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Lewis Hamilton has revealed it was his call to stop early during Sunday’s Formula 1 season-opener in Australia, having struggled to hold on to the lead of the race due to his fading tires.

Despite tipping Ferrari to be the team to beat in Australia, Hamilton took the 62nd pole position of his career on Saturday, beating Sebastian Vettel.

Hamilton retained his lead in the early part of the race from Ferrari driver Vettel, only for the German to turn in a sequence of quick laps ahead of the first round of pit stops.

Fearful of losing the lead on-track to Vettel, Hamilton opted to pit early at the end of Lap 16 so that he could put his fresh tires to good use and try to get the undercut on his rival.

Ferrari did not react immediately, keeping Vettel out until Hamilton hit traffic, with Red Bull’s Max Verstappen holding the Mercedes driver back and creating a bigger gap between the two victory contenders.

Vettel was able to pit and come back out ahead of Verstappen and Hamilton, immediately forging a buffer that would sustain until the end of the race.

Hamilton explained after the race that he decided to come in early due to his tire concerns, believing that Vettel would have overtaken him anyway.

“We had a really good start, which is fantastic, it’s great to have a good getaway – but then we were struggling with the grip from the get-go,” Hamilton said.

“Sebastian was able to always answer in terms of lap time and the majority of the time do faster lap times. Towards the end I got a bit in traffic and overheated the tires and was struggling with grip, so it was to the point that I needed to come in.

“The gap was closing up and I was sliding around so it was my call, because otherwise he probably would have come by anyways. I came in and then I obviously got stuck in some traffic, which was unfortunate but that’s motor racing.”

Hamilton congratulated Vettel on his success, and said the result boded well for a close championship fight between Mercedes and Ferrari.

“A big congratulations to Sebastian and Ferrari, I know it’s been a long time coming to get a result like this,” Hamilton said.

“It shows we’re going to have a race on our hands, which we’re happy to have. I think it’s great for the fans.

“Unfortunately it’s harder than ever to get closer to cars, which is a shame because we can’t have an even closer battle. Who knows, maybe in the future we will.”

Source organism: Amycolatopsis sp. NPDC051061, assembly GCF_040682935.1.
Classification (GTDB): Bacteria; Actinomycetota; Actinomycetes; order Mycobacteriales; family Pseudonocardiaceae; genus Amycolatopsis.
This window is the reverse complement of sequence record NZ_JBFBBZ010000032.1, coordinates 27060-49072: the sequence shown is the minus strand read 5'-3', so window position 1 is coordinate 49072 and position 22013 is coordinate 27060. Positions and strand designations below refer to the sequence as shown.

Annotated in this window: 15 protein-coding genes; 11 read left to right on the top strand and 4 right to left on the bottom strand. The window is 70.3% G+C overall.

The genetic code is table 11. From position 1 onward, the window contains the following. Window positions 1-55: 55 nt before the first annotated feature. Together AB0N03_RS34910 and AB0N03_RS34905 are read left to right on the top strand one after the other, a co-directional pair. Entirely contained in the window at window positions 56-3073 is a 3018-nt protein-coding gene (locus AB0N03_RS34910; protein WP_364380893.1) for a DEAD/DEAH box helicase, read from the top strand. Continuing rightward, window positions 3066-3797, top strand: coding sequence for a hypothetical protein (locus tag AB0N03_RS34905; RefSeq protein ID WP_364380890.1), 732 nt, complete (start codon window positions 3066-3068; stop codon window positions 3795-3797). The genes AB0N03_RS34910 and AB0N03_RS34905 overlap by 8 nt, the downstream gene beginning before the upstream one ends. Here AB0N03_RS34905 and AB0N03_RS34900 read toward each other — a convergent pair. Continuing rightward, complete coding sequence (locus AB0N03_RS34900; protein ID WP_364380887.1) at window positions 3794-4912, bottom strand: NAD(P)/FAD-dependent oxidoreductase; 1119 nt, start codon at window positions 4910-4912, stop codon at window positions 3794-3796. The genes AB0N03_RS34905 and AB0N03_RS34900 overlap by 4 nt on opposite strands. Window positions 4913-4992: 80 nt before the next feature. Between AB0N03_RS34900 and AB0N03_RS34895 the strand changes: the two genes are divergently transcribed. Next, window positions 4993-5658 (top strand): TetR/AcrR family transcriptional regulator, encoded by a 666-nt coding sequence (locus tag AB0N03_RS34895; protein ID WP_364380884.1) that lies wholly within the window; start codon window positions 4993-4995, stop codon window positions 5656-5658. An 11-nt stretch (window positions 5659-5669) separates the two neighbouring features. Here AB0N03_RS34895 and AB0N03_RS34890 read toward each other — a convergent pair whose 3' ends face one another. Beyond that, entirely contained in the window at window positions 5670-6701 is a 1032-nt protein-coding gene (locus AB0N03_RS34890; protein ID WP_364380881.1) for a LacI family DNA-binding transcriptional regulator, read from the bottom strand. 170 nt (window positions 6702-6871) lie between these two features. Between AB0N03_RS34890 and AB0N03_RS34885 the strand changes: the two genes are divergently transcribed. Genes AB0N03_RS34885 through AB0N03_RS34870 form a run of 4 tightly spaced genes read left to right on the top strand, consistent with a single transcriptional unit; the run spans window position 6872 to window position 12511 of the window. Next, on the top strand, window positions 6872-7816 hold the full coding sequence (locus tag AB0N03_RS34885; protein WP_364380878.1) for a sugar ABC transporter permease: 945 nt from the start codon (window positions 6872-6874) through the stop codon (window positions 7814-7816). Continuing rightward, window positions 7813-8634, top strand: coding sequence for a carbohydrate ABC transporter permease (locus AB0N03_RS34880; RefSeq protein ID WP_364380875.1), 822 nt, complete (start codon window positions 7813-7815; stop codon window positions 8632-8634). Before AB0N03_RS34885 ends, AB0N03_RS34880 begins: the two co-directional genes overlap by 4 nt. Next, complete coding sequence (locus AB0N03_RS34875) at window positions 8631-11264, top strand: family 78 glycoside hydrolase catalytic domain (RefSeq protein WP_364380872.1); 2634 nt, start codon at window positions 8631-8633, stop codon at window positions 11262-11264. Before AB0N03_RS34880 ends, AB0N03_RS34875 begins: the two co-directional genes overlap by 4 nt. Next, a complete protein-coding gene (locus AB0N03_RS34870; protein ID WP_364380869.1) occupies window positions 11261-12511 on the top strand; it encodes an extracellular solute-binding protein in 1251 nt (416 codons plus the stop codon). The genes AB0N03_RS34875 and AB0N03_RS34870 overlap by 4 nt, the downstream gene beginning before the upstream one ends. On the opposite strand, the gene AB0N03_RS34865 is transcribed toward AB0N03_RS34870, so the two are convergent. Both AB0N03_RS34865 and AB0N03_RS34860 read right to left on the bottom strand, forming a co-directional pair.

Vettel: Australia F1 win ‘a big relief’ to Ferrari after barren 2016

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Sebastian Vettel said his victory in Sunday’s Formula 1 season-opening Australian Grand Prix came as “a big relief” to the Ferrari team following a winless year in 2016.

Vettel qualified second in Melbourne before jumping Mercedes’ Lewis Hamilton through the pit stops when Ferrari opted to keep him out longer on the ultra-soft tires.

Vettel opened up a sizeable lead over Hamilton soon after his pit stop, eventually crossing the line 9.9 seconds clear of the Briton to win the opening race of the year.

The result marked both Ferrari and Vettel’s first win since the 2015 Singapore Grand Prix, showing the work that the team has done over the winter to turn things around after struggling last year.

“If you’re not part of the team it’s difficult to realize, but what this team has done in the last six months has been really tough, rough as well, not easy to manage,” Vettel said.

“Today is fantastic, a big reward and big relief for everyone. It’s just the tip of the iceberg though, the foundation has been laid a long time ago.

“I’m sure we’ll have a great night, create some great memories tonight and take it from there. We enjoy what we do, the spirit is great in the team and it’s up to us to keep it up.”

The result marked Vettel’s first win in Australia since 2011 and Ferrari’s first at Albert Park since 2007. In both years, they went on to win the drivers’ title, Ferrari taking the 2007 crown with Kimi Raikkonen.

History may be on Vettel’s side, but the German is not turning his attention to a fifth world title yet.